Gregor Weihs Dissertation

Gregor Weihs Dissertation-67
It was quite different from what I expected in some ways because it was in Canada, very different from Austria, where I was from, even though I had been at Stanford in between.

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In the end it’s the same amount of work, but because you’re a faculty member you’re responsible for the entire course, for the lecture component and for assignments.

Even though you have a TA it’s still a lot of work to take care of everything.

If you have an excellent person who wants to work with you, try to hire them at all costs, even if you have to spend the last of your money.

GK: What's one mistake you made during your career and how did you compensate for it?

program, Professor of Experimental Physics at the University of Innsbruck and Junior Research Director at the Institute for Quantum Optics and Quantum Information of the Austrian Academy of Sciences.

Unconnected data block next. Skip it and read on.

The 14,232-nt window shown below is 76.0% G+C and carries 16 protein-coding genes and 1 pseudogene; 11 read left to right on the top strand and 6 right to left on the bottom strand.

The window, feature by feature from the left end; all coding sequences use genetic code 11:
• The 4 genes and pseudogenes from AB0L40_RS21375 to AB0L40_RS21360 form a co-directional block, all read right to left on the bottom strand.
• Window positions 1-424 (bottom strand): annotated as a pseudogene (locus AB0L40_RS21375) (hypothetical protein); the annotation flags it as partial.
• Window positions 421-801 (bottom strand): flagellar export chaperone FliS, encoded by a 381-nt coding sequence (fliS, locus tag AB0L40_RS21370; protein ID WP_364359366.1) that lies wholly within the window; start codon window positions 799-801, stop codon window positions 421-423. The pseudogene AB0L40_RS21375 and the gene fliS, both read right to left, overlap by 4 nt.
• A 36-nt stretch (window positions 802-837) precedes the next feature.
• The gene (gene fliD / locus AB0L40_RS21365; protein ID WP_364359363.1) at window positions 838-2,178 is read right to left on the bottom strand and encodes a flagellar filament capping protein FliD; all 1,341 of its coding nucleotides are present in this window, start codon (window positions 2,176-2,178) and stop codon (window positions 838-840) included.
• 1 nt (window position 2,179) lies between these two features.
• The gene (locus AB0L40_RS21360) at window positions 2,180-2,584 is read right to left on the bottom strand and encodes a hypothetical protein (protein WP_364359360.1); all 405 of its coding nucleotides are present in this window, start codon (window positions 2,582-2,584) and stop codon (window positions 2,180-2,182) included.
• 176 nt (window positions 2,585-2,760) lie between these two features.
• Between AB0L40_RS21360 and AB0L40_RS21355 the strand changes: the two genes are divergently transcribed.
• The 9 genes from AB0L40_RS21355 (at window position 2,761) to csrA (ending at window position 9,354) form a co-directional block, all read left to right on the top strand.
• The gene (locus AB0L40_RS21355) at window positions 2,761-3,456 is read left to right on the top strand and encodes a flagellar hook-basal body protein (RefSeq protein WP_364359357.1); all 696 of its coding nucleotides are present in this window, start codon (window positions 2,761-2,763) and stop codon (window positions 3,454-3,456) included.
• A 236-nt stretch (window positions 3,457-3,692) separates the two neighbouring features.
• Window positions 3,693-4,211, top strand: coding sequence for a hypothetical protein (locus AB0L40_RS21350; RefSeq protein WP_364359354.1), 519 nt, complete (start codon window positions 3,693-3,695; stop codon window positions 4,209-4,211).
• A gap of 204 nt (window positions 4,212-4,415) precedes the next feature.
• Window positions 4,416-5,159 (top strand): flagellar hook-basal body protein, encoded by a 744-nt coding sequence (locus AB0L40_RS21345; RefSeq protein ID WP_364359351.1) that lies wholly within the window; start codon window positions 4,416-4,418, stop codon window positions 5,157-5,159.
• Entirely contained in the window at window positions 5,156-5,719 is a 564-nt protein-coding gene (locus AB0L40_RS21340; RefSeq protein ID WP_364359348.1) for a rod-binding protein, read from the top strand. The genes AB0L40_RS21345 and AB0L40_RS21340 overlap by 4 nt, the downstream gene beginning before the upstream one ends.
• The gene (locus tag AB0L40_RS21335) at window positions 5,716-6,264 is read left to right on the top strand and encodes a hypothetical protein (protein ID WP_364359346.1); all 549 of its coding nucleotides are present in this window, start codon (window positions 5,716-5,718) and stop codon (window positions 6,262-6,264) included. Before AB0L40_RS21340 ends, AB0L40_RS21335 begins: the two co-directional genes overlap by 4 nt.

is a Fellow in CIFAR’s Quantum Information Science program, Professor of Photonics at the Institute for Experimental Physics at the University of Innsbruck, Associate of the University of Waterloo's Institute for Quantum Computing and Vice-President for Natural Sciences and Engineering of the Austrian Science Fund.GW: Think about the long-term goal but also think about intermediate research results and things that your students can publish because the time for evaluation and tenure review is closer than you think.And don’t waste time building too many different things. 'Never hire just because you can.' And in fact, I would turn this around.There was quite a learning curve to how to get things from the machine shop or what to expect from the electronics shop.GK: Exactly, you have to learn all the rules on how it’s done.When everyone is new except you then that’s a difficult bootstrapping process.I see some young colleagues where I think, wow, what they have planned sounds amazing but there’s no way they’re going to get that done in five years.GW: The other thing is that it was difficult to find students who were interested in doing experiments. I had a lot of experience with actual lab set-up but not how to find students, how to run a group efficiently or how to figure out who’s good and who’s not before you actually hire them. GW: The best advice was “never hire just because you can.” And in fact, I would turn this around.There were good applicants but none of them wanted to be experimentalists. I ordered all kinds of equipment but, for example, one of my first Ph D students poured concrete pads for the optical table legs himself, because there was just no way to get a contractor to do this without, you know, all the specifications. So, did you receive any training or guidance on how to build a research programme and lab? If you have an excellent person who wants to work with you, try to hire them at all costs, even if you have to spend the last of your money. But hiring mediocre or even hiring people who can be a real drain on the group takes more effort than it ever benefits you.The post-docs have their own ways of going about this, but by and large it's by shadowing, and they just work together for a while, and then the young people learn.From time-to-time a post-doc will give a little course for everyone to understand a specific technique. GW: I think no more than you can proofread papers and theses.

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